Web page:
Racing fans might have noticed a bit of an anomaly on Sunday.  The NBC mothership and NBCSN were airing auto racing coverage.  But while the prestigious event of the day, the Brickyard 400, was on cable, NBC was airing Global RallyCross on broadcast television.  It was certainly a weird sight for racing fans aware of the gap in importance and popularity between the two races, but continues a theme around the sports world of major events moving from broadcast to cable.

Of course, many NASCAR fans were rightly wondering why NASCAR and NBC would stow away one of the biggest races of the year on a cable network that doesn’t routinely register big audiences?  Well, this latest bit of news gives some insights into the peacock’s motivation.

The 2015 Brickyard 400 is the new milestone marker for NBCSN’s most watched event in network history.

NBCSN’s live telecast of NASCAR Sprint Cup racing from historic Indianapolis Motor Speedway led the network to its most-watched telecast ever yesterday, averaging 4.7 million viewers. Viewership peaked from 6:30 – 6:45 p.m. ET as 5.6 million viewers watched Kyle Busch race to his third consecutive Sprint Cup victory, and his fourth win in five events.

This is obviously a great development for NBCSN.  NASCAR is a huge get for the young cable network as it will consistently deliver some of the biggest audiences in network history.  NASCAR races routinely draw more fans than most NHL games, EPL matches, and pretty much everything else the network has to offer.  NASCAR has immediately become one of the tentpoles of NBCSN, not just leading the network to its highest ratings ever for one event, but a record July as well.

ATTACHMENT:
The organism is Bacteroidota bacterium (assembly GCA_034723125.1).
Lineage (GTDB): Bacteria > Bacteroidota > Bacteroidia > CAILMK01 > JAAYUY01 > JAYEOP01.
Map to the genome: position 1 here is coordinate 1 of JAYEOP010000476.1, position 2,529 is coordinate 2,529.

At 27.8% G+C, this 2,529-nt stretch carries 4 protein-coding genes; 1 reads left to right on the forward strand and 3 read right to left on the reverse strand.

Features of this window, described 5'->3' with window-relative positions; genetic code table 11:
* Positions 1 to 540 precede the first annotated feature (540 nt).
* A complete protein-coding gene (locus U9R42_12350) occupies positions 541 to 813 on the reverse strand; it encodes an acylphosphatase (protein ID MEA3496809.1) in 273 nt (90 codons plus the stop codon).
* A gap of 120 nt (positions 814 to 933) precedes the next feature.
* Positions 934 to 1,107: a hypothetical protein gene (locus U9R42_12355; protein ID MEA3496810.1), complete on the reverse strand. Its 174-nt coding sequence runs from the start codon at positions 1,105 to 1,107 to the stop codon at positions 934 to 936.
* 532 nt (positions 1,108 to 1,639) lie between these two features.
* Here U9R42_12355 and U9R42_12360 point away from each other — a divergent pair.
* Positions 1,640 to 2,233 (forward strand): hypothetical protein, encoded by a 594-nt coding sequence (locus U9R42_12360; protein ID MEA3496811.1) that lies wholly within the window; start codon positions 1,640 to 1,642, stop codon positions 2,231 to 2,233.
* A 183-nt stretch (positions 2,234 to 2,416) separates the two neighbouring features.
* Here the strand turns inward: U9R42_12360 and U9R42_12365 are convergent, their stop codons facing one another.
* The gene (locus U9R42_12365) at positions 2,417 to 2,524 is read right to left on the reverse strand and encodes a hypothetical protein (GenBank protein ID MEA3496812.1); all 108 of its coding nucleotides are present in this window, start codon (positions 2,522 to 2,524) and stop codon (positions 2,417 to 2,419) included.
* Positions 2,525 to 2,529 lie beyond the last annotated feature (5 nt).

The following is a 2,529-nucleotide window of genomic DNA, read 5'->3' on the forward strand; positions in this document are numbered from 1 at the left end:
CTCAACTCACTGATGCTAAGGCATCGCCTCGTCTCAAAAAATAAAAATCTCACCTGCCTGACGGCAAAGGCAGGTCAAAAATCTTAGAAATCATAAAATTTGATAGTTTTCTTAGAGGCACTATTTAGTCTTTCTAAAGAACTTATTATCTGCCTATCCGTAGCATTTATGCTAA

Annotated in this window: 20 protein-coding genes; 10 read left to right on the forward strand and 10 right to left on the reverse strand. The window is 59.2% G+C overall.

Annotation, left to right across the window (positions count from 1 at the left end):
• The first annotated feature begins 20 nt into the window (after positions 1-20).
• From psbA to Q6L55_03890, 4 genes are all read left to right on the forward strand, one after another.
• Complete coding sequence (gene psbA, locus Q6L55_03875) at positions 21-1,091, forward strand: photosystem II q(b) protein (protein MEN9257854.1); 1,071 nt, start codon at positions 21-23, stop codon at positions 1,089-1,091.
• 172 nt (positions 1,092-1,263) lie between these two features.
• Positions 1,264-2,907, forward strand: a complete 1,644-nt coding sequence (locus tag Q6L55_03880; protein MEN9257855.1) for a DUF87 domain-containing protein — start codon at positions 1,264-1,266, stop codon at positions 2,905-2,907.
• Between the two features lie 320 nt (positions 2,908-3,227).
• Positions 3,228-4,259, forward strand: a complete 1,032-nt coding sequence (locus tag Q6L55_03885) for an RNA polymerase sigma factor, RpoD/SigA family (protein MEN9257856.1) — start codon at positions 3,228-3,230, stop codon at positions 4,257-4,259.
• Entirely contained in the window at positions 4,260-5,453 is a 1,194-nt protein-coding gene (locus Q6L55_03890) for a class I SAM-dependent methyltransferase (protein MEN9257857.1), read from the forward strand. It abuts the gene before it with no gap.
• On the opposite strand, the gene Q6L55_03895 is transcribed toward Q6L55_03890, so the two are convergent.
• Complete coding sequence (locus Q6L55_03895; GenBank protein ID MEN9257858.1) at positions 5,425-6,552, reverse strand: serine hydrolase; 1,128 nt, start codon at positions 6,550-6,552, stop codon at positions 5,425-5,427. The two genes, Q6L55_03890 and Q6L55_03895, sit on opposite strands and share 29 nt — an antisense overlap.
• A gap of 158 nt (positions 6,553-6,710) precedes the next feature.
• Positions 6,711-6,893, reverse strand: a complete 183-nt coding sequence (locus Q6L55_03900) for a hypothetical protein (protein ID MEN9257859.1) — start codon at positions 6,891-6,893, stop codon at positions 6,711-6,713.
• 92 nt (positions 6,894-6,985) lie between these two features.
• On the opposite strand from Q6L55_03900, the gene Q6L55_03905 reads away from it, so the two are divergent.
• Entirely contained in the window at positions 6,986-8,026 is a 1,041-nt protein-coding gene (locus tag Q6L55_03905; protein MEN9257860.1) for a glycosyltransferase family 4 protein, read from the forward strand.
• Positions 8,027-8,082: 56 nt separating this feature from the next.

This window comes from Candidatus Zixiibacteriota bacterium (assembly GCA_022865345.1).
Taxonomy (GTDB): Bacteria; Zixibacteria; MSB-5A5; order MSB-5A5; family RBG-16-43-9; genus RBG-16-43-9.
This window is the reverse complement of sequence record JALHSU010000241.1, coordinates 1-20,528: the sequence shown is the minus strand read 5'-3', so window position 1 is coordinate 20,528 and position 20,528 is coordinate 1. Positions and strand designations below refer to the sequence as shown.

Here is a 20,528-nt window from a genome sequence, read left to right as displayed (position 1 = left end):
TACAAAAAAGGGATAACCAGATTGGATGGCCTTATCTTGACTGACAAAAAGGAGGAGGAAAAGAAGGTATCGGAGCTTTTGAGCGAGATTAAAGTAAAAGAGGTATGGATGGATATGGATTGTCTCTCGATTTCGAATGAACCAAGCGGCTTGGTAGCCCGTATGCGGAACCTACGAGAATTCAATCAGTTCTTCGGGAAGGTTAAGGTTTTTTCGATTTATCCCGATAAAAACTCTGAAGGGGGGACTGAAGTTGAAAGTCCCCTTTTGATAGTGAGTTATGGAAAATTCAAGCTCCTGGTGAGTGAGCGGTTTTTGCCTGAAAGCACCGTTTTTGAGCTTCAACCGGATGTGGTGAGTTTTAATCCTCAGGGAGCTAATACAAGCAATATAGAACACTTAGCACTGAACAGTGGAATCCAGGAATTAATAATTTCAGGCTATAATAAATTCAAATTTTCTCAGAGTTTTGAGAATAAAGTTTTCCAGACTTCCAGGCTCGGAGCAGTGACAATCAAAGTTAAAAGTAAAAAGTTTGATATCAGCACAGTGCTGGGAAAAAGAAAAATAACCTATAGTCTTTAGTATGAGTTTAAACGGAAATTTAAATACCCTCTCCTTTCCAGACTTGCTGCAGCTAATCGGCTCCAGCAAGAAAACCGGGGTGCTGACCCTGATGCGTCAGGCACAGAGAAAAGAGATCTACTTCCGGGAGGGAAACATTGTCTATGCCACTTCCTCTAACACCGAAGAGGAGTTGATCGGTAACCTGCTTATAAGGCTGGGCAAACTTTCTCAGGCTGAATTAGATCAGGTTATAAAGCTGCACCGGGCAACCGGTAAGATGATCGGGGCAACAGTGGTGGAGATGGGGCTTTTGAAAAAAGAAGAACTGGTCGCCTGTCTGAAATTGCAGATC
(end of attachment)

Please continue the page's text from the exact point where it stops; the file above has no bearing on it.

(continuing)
While NBC might look at these viewership numbers with a “glass half full” perspective for NBCSN, NASCAR might not be as optimistic.  The 2015 Brickyard 400 was actually the lowest rated in history and least watched in well over a decade.

When NASCAR signed with NBC and Fox and agreed to put a large percentage of their races on upstart cable networks NBCSN and FS1, they had to know this was coming.  Those of us who live on the inside of the sports media world may be well versed in everything about these channels, but they still aren’t destinations for the average or casual sports fan.  A casual sports fan may click over to ESPN just to see what’s on and stick with a NASCAR race.  They probably aren’t doing that with NBCSN or FS1 yet and we’ve seen that there’s an inherent drop whenever an event like the Brickyard 400 moves from ESPN to NBCSN.  The sport will hope those fans will find these cable networks eventually and NBCSN and FS1 can only grow from here.  Given the ratings dive NASCAR has been on over the last decade, it would be welcome news for the sport, and not just its new cable partners.

About Matt Yoder

Award winning sportswriter at The Comeback and Awful Announcing. The biggest cat in the whole wide world.

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